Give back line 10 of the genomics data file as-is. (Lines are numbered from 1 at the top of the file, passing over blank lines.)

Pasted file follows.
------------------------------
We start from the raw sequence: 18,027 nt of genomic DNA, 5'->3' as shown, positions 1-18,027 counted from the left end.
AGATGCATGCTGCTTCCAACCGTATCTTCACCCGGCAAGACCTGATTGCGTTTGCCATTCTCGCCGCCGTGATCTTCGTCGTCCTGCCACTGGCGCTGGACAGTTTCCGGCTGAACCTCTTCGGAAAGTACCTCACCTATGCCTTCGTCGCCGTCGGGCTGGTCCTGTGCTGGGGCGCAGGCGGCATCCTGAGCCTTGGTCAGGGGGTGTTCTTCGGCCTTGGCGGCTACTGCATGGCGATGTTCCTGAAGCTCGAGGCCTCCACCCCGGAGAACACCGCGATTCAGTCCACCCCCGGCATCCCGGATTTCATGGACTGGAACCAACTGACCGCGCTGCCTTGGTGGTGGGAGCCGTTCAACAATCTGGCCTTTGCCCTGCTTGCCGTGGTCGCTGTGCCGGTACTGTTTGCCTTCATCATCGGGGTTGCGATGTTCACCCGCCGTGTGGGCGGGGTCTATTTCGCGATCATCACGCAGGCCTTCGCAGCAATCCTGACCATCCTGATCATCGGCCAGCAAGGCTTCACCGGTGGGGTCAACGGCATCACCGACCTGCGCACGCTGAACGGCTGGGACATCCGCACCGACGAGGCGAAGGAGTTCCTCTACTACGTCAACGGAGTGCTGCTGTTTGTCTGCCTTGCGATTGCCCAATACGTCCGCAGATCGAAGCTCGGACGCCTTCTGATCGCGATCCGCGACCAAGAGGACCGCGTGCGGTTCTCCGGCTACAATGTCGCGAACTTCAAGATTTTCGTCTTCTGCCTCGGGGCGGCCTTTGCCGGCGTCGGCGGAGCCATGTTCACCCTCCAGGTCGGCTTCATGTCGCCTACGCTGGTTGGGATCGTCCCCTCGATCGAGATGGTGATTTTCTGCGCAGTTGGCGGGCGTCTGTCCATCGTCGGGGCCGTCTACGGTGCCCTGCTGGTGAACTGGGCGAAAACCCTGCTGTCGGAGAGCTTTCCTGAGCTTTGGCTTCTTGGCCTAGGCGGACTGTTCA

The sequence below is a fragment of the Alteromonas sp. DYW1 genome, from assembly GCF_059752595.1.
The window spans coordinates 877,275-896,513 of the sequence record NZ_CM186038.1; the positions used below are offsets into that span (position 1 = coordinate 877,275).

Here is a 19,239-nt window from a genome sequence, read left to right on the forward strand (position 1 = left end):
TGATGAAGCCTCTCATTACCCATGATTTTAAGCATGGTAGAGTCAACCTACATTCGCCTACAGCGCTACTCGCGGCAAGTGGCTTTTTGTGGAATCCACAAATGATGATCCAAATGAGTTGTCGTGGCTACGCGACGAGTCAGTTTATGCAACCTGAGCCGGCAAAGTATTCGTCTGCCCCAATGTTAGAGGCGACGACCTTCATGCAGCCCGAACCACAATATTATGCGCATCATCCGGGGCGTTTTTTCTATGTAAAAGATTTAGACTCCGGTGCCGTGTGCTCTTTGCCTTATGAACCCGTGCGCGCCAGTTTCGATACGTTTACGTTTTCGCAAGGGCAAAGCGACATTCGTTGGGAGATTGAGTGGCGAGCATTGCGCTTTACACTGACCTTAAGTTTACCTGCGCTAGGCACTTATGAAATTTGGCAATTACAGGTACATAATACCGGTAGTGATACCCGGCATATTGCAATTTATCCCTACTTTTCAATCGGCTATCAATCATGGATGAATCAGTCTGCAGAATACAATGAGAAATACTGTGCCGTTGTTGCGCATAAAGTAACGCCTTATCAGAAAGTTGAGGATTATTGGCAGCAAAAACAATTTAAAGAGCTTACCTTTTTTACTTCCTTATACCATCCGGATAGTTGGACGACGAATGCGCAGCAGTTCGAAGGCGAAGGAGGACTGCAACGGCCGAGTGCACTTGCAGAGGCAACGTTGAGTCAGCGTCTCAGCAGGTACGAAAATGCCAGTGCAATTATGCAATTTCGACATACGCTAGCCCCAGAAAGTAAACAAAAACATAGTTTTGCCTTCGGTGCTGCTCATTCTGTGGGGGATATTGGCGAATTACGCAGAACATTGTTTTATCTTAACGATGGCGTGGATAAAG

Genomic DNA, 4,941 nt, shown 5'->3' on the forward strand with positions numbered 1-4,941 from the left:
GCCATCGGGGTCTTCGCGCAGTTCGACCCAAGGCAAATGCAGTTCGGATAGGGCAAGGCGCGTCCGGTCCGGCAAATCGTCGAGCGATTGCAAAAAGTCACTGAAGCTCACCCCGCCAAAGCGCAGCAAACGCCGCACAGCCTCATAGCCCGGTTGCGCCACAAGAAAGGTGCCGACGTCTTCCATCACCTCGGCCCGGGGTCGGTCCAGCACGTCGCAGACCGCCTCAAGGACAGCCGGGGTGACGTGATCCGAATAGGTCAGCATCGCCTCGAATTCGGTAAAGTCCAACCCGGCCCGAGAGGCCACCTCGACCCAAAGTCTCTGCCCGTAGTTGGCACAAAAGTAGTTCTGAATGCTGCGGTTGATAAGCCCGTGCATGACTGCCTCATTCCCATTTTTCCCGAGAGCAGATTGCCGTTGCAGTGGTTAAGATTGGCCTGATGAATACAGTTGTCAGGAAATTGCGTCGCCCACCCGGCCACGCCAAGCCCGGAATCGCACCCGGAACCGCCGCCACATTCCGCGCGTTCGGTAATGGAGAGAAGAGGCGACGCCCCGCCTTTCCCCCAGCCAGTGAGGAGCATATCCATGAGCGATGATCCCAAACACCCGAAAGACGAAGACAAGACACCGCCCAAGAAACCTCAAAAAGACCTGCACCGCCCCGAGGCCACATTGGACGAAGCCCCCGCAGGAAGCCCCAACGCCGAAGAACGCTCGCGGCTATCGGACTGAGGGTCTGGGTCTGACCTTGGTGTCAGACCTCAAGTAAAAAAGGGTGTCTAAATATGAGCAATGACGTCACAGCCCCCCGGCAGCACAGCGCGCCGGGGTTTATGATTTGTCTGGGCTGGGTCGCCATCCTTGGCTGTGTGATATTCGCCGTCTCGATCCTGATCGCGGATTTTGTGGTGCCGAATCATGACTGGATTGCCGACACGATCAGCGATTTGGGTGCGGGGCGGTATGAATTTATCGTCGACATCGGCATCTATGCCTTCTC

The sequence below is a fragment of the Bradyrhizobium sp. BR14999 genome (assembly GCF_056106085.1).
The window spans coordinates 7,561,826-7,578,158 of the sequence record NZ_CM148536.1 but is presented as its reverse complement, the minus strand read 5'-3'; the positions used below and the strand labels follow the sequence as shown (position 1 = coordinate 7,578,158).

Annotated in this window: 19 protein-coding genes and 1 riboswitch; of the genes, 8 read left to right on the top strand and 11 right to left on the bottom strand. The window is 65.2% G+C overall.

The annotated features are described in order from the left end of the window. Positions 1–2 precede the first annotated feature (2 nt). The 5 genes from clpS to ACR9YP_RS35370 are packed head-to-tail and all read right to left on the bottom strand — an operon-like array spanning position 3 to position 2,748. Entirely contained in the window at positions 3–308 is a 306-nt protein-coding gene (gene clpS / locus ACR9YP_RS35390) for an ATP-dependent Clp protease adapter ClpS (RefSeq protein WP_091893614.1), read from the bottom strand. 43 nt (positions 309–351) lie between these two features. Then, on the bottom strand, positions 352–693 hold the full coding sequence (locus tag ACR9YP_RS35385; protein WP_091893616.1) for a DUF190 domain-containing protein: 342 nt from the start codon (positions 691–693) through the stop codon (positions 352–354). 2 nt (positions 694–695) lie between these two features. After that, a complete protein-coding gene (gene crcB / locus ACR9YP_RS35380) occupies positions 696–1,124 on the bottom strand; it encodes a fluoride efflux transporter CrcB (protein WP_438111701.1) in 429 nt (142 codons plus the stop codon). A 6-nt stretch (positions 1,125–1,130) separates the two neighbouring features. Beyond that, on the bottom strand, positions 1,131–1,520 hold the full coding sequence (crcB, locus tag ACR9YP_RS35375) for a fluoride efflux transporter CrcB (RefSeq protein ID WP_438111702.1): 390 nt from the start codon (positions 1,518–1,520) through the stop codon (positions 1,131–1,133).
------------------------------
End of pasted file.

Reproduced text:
The window spans coordinates 7,561,826-7,578,158 of the sequence record NZ_CM148536.1 but is presented as its reverse complement, the minus strand read 5'-3'; the positions used below and the strand labels follow the sequence as shown (position 1 = coordinate 7,578,158).